Rent-to-Own Homes: How Do They Work?

By Michelle Clardie on 04/21/2024.
Reviewed by Dan Gatsby .
Between the high property values, higher interest rates, and recent changes in real estate agent fees, homeownership is getting more and more expensive.  

First-time homebuyers are in a particularly tough position. While many buyers in the market have the advantage of selling their current homes to cover the down payment and closing costs on their new homes, first-timers don’t have a home to sell; they have to come up with the money through smaller savings and investments.

So first-time buyers are getting creative. They’re turning to rent-to-own homes for access to homeownership. In 2023, the rent-to-own market was given an $11.95 billion valuation, with projections for the market to reach $18.17 billion by the end of 2029.

In this article, we’ll break down rent-to-own homes, explaining what they are and how they work. We’ll also give you the pros and cons to help you decide if a rent-to-own home is the right fit for you. And we’ll explain how real estate investors can benefit from the increased interest in rent-to-own homes.

What are Rent-to-Own Homes?

Rent-to-own homes are single-family residences that can be leased with the option to purchase the home at the end of the lease term. 

For buyers, this means you can lock in your option to buy a specific home before you’re 100% ready to complete the purchase. For example, if you need time to save for the down payment or improve your credit score to qualify for a home loan, a rent-to-own arrangement would essentially give you dibs on the home while you work toward being homeowner-ready.  

How Do Rent-to-Own Homes Work?

Here are the basics of how rent-to-own homes work:

  • The current owner and new renter enter into a contract that will allow the renter to purchase the property at the end of the lease term. 

  • The purchase price is typically agreed upon upfront. It is usually higher than current home prices because real estate tends to appreciate over time. So by the time the lease expires, the property will likely be worth more than it was at the beginning of the lease. 
  • There is an upfront fee charged for the purchase option. This fee is often set between 1% and 5% of the agreed-upon purchase price. If the purchase option is used, the fee goes toward the down payment. If the renters decide not to purchase the property at the end of the lease term, the fee is forfeited to the owner.  

  • Monthly rents are higher than on a normal rental because they include a “rent premium” which is used to help the renter build equity in the property. For example, the normal rent could be $2,500 per month and a rent premium of $500 could be added to this. Every month, the renter would pay $3,000. $2,500 would go to the owner as rent, and $500 would be held safely in an escrow account. If the renter purchases the property as agreed, the rent premium can be applied to the down payment. If the renter does not purchase the home, the premiums are forfeited to the property owner.   

  • The lease term is often longer than a year because the renters need time to build up their equity through the rent premiums, save for a down payment, and build/maintain good credit. This is why rent-to-own lease terms are often 2-5 years.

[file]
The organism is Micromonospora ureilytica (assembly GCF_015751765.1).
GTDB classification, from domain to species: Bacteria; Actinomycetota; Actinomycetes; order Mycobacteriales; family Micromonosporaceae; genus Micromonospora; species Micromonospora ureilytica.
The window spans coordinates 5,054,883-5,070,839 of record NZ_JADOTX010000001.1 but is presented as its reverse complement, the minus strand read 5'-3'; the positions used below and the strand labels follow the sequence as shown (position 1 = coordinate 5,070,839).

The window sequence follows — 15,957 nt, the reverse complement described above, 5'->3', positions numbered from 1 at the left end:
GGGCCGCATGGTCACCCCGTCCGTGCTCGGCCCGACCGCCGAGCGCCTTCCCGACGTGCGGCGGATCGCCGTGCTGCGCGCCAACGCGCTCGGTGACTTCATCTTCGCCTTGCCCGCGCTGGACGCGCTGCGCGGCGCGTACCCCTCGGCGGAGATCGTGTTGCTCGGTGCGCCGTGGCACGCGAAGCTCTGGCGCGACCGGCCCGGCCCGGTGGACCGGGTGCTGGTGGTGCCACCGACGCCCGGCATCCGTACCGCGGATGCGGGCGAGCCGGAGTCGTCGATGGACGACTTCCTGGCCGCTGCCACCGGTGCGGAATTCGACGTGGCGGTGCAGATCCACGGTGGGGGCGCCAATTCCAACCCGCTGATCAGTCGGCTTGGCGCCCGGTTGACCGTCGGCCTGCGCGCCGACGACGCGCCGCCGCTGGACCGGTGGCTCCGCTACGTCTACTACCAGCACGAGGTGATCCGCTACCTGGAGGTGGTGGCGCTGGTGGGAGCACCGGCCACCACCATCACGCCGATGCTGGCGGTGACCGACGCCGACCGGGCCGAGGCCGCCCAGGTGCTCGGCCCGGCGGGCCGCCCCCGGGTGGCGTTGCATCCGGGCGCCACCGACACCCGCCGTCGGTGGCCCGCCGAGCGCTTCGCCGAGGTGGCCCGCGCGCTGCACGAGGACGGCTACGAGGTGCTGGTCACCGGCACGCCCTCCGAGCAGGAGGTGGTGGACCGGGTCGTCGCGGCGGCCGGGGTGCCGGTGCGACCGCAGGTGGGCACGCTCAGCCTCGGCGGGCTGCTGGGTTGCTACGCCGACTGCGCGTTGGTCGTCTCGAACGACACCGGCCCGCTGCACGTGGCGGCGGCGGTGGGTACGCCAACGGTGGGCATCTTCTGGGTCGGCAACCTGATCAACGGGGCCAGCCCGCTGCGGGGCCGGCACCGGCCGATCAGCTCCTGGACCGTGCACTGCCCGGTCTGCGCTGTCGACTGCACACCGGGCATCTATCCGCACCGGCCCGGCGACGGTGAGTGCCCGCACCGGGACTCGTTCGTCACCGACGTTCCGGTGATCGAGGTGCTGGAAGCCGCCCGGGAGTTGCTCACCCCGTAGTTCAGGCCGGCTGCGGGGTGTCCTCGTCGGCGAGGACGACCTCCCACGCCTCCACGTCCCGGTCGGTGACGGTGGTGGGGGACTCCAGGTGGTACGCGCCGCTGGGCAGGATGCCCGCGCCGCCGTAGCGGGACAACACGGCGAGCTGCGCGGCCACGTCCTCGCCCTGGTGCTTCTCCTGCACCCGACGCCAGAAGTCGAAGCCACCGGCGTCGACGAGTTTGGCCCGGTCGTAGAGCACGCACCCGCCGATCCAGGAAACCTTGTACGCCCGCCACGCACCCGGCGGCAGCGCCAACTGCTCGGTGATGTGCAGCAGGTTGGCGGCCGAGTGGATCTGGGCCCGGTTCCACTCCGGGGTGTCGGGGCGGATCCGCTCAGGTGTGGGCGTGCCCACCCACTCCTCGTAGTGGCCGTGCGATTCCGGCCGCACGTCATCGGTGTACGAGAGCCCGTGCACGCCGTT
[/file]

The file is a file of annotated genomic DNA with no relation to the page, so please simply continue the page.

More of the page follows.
Example of a Rent-to-Own Arrangement

Let’s say you decide to enter into a rent-to-own arrangement under the following terms:

  • Purchase price: $700,000
  • Upfront purchase option fee: $7,000
  • Monthly standard rent: $2,500
  • Monthly rent premium: $500
  • Lease term: 3 years

Every month, you would pay $3,000 in total rent. $2,500 would go to the owner, and $500 would be held in your escrow account. At the end of the three-year lease term, you would have $18,000 in your escrow account from rent premiums ($500 times 36 months) plus the initial $7,000 purchase option fee. This gives you a total of $25,000 to apply to your purchase. 

Depending on your credit, you might be able to qualify for a conventional home loan with a down payment of as little as 3% or an FHA loan with a down payment of as little as 3.5%. And, since $25,000 is 3.57% of the $700,000 purchase price, your rent-to-own arrangement could potentially completely cover your down payment.

The rent premiums essentially serve as a fool-proof down payment savings plan.      

Rent-to-Own Contract Types: Lease Option vs. Lease Purchase

There are two types of rent-to-own contracts: lease option contracts and lease purchase contracts.

Lease option contracts give the renters the choice to purchase the home at the end of the lease term for the agreed-upon price or to walk away. If the renters choose to purchase the home, the upfront purchase option fee and rent premiums can all be applied to the down payment. If the renters decide not to purchase the property, the fee and premiums are forfeited to the owner.

Lease purchase contracts require the renters to purchase the home at the end of the lease term for the agreed-upon price. As long as the renters follow through with the purchase, the upfront purchase option fee and rent premiums can all be applied to the down payment. Suppose the renters fail to complete the purchase, perhaps because they cannot qualify for a home loan or because they have decided to relocate. In this case, the fee and premium are forfeited to the owner, and the owner can sue the renters for breach of contract.